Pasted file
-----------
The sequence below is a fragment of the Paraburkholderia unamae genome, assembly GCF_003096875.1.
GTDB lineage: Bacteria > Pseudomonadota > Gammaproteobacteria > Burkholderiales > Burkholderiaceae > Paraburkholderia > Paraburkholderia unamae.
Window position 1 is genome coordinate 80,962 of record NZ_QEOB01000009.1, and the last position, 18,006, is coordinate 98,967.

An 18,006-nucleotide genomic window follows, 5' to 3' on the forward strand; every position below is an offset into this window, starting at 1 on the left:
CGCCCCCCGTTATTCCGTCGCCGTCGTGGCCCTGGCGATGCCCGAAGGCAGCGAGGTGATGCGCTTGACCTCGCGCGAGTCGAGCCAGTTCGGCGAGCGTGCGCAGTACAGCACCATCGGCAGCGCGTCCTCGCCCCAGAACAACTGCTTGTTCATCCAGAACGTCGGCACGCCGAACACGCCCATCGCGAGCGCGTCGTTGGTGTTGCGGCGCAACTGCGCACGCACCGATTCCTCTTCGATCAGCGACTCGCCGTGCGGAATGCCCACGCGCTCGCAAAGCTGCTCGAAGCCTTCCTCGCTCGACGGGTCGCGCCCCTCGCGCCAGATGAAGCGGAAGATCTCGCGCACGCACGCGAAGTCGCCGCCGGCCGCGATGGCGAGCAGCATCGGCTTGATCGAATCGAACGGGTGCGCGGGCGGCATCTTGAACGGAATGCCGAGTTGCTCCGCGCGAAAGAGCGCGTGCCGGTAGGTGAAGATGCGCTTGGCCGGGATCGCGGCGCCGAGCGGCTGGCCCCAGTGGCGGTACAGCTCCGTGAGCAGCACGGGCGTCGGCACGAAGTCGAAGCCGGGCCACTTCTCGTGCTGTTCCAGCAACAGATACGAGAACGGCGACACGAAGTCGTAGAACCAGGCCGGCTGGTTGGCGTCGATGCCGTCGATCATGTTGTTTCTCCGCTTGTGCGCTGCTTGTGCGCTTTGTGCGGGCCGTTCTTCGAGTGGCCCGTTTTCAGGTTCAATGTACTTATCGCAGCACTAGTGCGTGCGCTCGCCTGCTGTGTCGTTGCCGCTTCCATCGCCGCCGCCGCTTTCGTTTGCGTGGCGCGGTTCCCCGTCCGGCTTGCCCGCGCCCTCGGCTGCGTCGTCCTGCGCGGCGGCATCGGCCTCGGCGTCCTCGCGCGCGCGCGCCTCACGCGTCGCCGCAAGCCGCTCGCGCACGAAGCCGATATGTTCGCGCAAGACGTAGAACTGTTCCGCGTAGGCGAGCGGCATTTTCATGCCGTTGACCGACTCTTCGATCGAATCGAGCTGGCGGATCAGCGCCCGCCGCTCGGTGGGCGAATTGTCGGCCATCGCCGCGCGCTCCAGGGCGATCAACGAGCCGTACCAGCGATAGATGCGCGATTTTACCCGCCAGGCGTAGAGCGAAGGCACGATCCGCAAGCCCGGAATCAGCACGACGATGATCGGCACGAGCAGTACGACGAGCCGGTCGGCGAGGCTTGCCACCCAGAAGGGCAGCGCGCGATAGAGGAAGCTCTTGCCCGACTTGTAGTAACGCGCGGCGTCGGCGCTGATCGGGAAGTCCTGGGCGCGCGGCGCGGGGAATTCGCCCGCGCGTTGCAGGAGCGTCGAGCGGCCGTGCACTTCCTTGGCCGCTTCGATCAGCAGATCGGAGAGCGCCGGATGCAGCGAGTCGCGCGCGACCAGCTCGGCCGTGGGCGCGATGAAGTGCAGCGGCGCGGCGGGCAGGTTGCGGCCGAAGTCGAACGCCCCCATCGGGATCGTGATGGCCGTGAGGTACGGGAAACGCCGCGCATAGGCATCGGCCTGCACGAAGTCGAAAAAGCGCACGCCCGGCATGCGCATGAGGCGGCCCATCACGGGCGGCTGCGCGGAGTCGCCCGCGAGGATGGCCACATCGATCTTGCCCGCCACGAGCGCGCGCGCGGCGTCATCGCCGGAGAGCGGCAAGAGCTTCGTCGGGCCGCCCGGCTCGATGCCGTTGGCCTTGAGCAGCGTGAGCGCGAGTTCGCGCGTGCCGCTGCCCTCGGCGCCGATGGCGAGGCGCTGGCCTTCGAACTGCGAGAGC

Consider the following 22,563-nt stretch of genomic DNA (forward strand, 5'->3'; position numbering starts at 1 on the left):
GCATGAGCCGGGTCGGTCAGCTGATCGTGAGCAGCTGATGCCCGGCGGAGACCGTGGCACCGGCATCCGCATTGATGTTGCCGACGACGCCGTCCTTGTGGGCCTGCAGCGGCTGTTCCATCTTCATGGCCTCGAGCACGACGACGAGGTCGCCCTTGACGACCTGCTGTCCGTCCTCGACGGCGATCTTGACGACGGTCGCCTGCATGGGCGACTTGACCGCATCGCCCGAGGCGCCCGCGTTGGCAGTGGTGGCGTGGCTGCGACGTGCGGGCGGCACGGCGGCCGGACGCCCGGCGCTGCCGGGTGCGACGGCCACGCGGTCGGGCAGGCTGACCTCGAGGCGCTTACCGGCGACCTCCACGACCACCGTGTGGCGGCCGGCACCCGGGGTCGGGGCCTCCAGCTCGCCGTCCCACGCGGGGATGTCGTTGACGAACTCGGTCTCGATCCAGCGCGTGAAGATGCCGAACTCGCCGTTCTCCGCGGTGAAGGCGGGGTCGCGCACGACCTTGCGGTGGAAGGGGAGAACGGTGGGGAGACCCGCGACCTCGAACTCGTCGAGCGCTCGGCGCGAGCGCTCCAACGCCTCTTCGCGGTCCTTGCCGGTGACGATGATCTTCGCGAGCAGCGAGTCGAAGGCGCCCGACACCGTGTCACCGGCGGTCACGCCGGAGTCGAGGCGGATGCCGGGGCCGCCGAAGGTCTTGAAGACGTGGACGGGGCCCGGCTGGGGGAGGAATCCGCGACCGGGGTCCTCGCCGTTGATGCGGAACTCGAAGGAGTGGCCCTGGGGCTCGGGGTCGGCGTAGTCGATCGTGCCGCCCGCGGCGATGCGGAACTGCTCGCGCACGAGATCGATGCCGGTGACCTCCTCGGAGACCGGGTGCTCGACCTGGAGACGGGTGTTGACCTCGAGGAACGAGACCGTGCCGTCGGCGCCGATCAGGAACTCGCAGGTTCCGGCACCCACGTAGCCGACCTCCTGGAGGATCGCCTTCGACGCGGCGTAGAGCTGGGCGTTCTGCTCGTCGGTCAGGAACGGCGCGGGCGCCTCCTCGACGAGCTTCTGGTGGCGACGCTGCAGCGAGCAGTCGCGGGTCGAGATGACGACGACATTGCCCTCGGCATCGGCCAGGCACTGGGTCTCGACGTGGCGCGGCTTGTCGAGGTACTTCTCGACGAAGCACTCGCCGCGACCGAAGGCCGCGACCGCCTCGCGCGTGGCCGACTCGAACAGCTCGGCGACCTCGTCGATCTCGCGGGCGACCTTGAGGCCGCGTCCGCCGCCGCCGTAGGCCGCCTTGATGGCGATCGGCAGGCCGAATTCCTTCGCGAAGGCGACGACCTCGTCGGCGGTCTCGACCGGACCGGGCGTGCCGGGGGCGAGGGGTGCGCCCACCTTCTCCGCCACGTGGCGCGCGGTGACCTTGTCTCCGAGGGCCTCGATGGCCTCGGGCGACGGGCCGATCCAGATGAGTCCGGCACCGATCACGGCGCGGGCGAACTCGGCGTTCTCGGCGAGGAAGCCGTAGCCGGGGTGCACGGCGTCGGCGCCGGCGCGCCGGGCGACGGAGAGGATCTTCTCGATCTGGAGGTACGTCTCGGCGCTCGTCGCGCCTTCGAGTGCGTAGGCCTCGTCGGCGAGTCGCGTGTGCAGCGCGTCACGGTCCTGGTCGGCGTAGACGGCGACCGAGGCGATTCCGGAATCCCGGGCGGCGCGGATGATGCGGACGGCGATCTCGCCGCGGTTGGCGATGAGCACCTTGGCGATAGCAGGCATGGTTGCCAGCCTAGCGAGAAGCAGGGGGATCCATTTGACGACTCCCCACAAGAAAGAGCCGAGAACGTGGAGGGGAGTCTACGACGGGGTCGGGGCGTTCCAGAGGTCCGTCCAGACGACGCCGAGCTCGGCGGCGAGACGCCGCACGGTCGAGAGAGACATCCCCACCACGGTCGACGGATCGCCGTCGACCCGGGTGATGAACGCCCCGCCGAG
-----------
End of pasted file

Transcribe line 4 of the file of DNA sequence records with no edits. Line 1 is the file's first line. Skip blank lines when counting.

An 18,006-nucleotide genomic window follows, 5' to 3' on the forward strand; every position below is an offset into this window, starting at 1 on the left: